All photos by my family.
I remember Uncle Lou as perhaps the happiest person I have ever known, and this includes the time spent with him after he was diagnosed with the little-known disease which later took his life.
Lou was always joking and laughing, and had the magic of life on Earth within him that far too few of us begin to grasp. I never for a moment had a sense of what intense struggle his life must have been, or the pain of feeling alone that must have accompanied his lot in life. He carried it all with grace and ease, as if his were the most joyous and carefree life ever.
Sullivan's intense, life-long, but rather unfocused concern with male gender identity and male same-sex relationships began to take on greater definition in the early 1970s. Sullivan recalled that as a child he had always enjoyed "playing boys" and realized even then that it "meant more to me than it did to the other kids." By his early teens, Sullivan's diaries, poems and short stories reflected an interest in male homosexuality and questions about gender identity. At age seventeen, Sullivan began a long-term relationship with a self-described "feminine" male lover, and play with gender roles figured in the relationship from the beginning. Both Sullivan and his companion were attracted to the gay liberation movement, and to the gender-bending aesthetic then evident in much of popular culture.
With expressed permission, I am compelled to post a good chunk of this bio written by Susan Stryker, PhD. As my family worked closely with her helping to compile the info; I am sharing her thoughts about Lou with the world on the 20th anniversary of his passing.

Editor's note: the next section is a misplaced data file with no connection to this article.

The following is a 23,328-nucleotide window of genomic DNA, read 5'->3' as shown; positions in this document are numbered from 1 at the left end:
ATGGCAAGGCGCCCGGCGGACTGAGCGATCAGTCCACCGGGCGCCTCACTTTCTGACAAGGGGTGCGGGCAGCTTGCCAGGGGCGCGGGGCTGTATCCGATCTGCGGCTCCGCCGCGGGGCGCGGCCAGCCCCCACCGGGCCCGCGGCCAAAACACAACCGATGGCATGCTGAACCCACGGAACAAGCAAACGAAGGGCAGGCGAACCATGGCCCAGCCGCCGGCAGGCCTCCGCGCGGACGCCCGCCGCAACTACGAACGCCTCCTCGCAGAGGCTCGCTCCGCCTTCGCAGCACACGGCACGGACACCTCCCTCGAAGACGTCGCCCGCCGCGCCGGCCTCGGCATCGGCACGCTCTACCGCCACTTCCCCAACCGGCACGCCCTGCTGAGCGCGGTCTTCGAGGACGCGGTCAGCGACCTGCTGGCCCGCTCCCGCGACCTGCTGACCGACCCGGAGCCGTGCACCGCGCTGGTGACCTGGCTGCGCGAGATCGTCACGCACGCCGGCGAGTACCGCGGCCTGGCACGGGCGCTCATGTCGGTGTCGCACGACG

Sullivan identified as a female-to-male transsexual by 1975, when he moved to San Francisco and found work as a secretary for the Wilson Sporting Goods Company. Although still employed as a female, Sullivan spent approximately 75% of his time cross-dressed and living as a gay man. In 1976 Sullivan began seeking sex-reassignment surgery, which was routinely denied him on the basis of his openly declared homosexual orientation. Female-to-gay male transsexuality was not recognized by the medical/psychotherapeutic establishment as a legitimate form of gender dysphoria at that time.
Lou was always a man to me, even though I was old enough to be in photos when he was still known as Shiela. He moved out to S.F. well before the rest of our family did, and I was so young when we moved. He was our anchor as we got settled 2,000 miles away in what then became my hometown.
As a result of his own frustrations, Sullivan became involved in an eventually successful campaign to remove homosexual orientation from the list of contraindications for sex-reassignment. He pioneered methods of obtaining peer-support, professional counseling, endocrinological services and reconstructive surgery outside the institution of the gender dysphoria clinics, and disseminated this information at the grass-roots level through his booklet Information for the Female to Male Cross-Dresser and Transsexual, which is now in its third edition and is still the only practical guide for FTMs. As a consequence of his efforts, Sullivan became one of the founders of the female-to-male transsexual community, and is responsible to a significant degree for the rapid growth of the FTM population during the late 1980s.
Lou loved an array of curious, beautiful things. Carnival glass, for example. He was also a big fan of dub reggae. And puffins; they were his favorite animal.